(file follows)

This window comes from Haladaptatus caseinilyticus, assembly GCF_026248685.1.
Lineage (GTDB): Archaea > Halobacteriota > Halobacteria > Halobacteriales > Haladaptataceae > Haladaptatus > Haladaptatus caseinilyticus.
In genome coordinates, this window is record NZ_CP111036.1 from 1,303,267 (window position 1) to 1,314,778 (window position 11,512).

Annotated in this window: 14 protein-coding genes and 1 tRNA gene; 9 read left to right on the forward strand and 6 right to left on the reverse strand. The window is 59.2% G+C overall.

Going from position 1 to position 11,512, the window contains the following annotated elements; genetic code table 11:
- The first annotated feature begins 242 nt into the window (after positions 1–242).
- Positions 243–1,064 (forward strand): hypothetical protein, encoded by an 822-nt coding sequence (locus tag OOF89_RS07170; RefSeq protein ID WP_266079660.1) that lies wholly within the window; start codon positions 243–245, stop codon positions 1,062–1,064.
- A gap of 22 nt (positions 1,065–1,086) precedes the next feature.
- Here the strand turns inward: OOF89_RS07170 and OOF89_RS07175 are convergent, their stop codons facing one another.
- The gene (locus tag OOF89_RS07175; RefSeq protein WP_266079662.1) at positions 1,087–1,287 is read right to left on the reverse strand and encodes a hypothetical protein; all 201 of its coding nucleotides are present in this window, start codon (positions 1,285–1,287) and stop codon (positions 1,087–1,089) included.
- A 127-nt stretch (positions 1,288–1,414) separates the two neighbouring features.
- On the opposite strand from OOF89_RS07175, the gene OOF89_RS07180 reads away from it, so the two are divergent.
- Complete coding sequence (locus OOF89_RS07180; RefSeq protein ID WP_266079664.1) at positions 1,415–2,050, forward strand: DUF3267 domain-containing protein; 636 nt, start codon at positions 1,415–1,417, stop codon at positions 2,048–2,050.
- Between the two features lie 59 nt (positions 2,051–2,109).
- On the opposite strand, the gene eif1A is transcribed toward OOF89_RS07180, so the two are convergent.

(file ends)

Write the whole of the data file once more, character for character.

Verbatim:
This window comes from Haladaptatus caseinilyticus, assembly GCF_026248685.1.
Lineage (GTDB): Archaea > Halobacteriota > Halobacteria > Halobacteriales > Haladaptataceae > Haladaptatus > Haladaptatus caseinilyticus.
In genome coordinates, this window is record NZ_CP111036.1 from 1,303,267 (window position 1) to 1,314,778 (window position 11,512).

Annotated in this window: 14 protein-coding genes and 1 tRNA gene; 9 read left to right on the forward strand and 6 right to left on the reverse strand. The window is 59.2% G+C overall.

Going from position 1 to position 11,512, the window contains the following annotated elements; genetic code table 11:
- The first annotated feature begins 242 nt into the window (after positions 1–242).
- Positions 243–1,064 (forward strand): hypothetical protein, encoded by an 822-nt coding sequence (locus tag OOF89_RS07170; RefSeq protein ID WP_266079660.1) that lies wholly within the window; start codon positions 243–245, stop codon positions 1,062–1,064.
- A gap of 22 nt (positions 1,065–1,086) precedes the next feature.
- Here the strand turns inward: OOF89_RS07170 and OOF89_RS07175 are convergent, their stop codons facing one another.
- The gene (locus tag OOF89_RS07175; RefSeq protein WP_266079662.1) at positions 1,087–1,287 is read right to left on the reverse strand and encodes a hypothetical protein; all 201 of its coding nucleotides are present in this window, start codon (positions 1,285–1,287) and stop codon (positions 1,087–1,089) included.
- A 127-nt stretch (positions 1,288–1,414) separates the two neighbouring features.
- On the opposite strand from OOF89_RS07175, the gene OOF89_RS07180 reads away from it, so the two are divergent.
- Complete coding sequence (locus OOF89_RS07180; RefSeq protein ID WP_266079664.1) at positions 1,415–2,050, forward strand: DUF3267 domain-containing protein; 636 nt, start codon at positions 1,415–1,417, stop codon at positions 2,048–2,050.
- Between the two features lie 59 nt (positions 2,051–2,109).
- On the opposite strand, the gene eif1A is transcribed toward OOF89_RS07180, so the two are convergent.